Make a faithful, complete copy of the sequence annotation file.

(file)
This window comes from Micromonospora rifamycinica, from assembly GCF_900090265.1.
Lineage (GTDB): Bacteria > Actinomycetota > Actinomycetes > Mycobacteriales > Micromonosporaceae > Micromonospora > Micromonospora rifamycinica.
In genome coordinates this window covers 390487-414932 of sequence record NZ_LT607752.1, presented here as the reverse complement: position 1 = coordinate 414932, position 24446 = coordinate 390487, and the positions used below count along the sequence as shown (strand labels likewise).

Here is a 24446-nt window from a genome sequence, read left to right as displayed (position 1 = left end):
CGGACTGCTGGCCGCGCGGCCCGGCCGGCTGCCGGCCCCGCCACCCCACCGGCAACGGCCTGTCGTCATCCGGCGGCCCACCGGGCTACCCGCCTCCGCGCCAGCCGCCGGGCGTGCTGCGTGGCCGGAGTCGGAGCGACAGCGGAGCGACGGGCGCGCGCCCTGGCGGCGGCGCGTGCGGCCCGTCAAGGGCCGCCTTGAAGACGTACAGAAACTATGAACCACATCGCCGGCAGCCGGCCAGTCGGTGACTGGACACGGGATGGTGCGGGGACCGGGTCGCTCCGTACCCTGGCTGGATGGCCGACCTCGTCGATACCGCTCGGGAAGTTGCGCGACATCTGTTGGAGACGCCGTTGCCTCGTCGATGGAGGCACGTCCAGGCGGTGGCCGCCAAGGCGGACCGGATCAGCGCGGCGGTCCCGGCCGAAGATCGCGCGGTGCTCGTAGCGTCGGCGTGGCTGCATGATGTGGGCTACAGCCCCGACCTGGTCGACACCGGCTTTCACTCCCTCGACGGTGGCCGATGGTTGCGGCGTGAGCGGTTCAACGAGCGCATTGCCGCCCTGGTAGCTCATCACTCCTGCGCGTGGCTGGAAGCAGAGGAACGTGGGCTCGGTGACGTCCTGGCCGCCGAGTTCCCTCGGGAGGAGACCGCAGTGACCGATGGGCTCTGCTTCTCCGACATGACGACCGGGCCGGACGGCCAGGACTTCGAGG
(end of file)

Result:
This window comes from Micromonospora rifamycinica, from assembly GCF_900090265.1.
Lineage (GTDB): Bacteria > Actinomycetota > Actinomycetes > Mycobacteriales > Micromonosporaceae > Micromonospora > Micromonospora rifamycinica.
In genome coordinates this window covers 390487-414932 of sequence record NZ_LT607752.1, presented here as the reverse complement: position 1 = coordinate 414932, position 24446 = coordinate 390487, and the positions used below count along the sequence as shown (strand labels likewise).

Here is a 24446-nt window from a genome sequence, read left to right as displayed (position 1 = left end):
CGGACTGCTGGCCGCGCGGCCCGGCCGGCTGCCGGCCCCGCCACCCCACCGGCAACGGCCTGTCGTCATCCGGCGGCCCACCGGGCTACCCGCCTCCGCGCCAGCCGCCGGGCGTGCTGCGTGGCCGGAGTCGGAGCGACAGCGGAGCGACGGGCGCGCGCCCTGGCGGCGGCGCGTGCGGCCCGTCAAGGGCCGCCTTGAAGACGTACAGAAACTATGAACCACATCGCCGGCAGCCGGCCAGTCGGTGACTGGACACGGGATGGTGCGGGGACCGGGTCGCTCCGTACCCTGGCTGGATGGCCGACCTCGTCGATACCGCTCGGGAAGTTGCGCGACATCTGTTGGAGACGCCGTTGCCTCGTCGATGGAGGCACGTCCAGGCGGTGGCCGCCAAGGCGGACCGGATCAGCGCGGCGGTCCCGGCCGAAGATCGCGCGGTGCTCGTAGCGTCGGCGTGGCTGCATGATGTGGGCTACAGCCCCGACCTGGTCGACACCGGCTTTCACTCCCTCGACGGTGGCCGATGGTTGCGGCGTGAGCGGTTCAACGAGCGCATTGCCGCCCTGGTAGCTCATCACTCCTGCGCGTGGCTGGAAGCAGAGGAACGTGGGCTCGGTGACGTCCTGGCCGCCGAGTTCCCTCGGGAGGAGACCGCAGTGACCGATGGGCTCTGCTTCTCCGACATGACGACCGGGCCGGACGGCCAGGACTTCGAGG